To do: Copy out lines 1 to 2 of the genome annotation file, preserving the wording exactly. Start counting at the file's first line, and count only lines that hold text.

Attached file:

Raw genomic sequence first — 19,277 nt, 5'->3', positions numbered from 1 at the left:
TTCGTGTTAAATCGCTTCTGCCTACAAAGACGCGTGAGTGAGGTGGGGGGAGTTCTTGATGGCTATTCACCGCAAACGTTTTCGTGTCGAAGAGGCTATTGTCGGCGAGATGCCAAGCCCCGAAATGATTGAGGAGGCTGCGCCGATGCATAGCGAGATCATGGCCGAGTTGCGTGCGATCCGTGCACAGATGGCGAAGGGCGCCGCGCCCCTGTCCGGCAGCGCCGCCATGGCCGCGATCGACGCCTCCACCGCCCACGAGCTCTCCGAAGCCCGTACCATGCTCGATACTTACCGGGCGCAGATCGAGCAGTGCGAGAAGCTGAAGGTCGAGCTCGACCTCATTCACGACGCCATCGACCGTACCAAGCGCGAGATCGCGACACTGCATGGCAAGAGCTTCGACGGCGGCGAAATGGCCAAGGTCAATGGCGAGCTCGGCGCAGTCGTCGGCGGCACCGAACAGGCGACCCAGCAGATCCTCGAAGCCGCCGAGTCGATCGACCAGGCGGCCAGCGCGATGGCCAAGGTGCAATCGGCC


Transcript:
Raw genomic sequence first — 19,277 nt, 5'->3', positions numbered from 1 at the left:
TTCGTGTTAAATCGCTTCTGCCTACAAAGACGCGTGAGTGAGGTGGGGGGAGTTCTTGATGGCTATTCACCGCAAACGTTTTCGTGTCGAAGAGGCTATTGTCGGCGAGATGCCAAGCCCCGAAATGATTGAGGAGGCTGCGCCGATGCATAGCGAGATCATGGCCGAGTTGCGTGCGATCCGTGCACAGATGGCGAAGGGCGCCGCGCCCCTGTCCGGCAGCGCCGCCATGGCCGCGATCGACGCCTCCACCGCCCACGAGCTCTCCGAAGCCCGTACCATGCTCGATACTTACCGGGCGCAGATCGAGCAGTGCGAGAAGCTGAAGGTCGAGCTCGACCTCATTCACGACGCCATCGACCGTACCAAGCGCGAGATCGCGACACTGCATGGCAAGAGCTTCGACGGCGGCGAAATGGCCAAGGTCAATGGCGAGCTCGGCGCAGTCGTCGGCGGCACCGAACAGGCGACCCAGCAGATCCTCGAAGCCGCCGAGTCGATCGACCAGGCGGCCAGCGCGATGGCCAAGGTGCAATCGGCC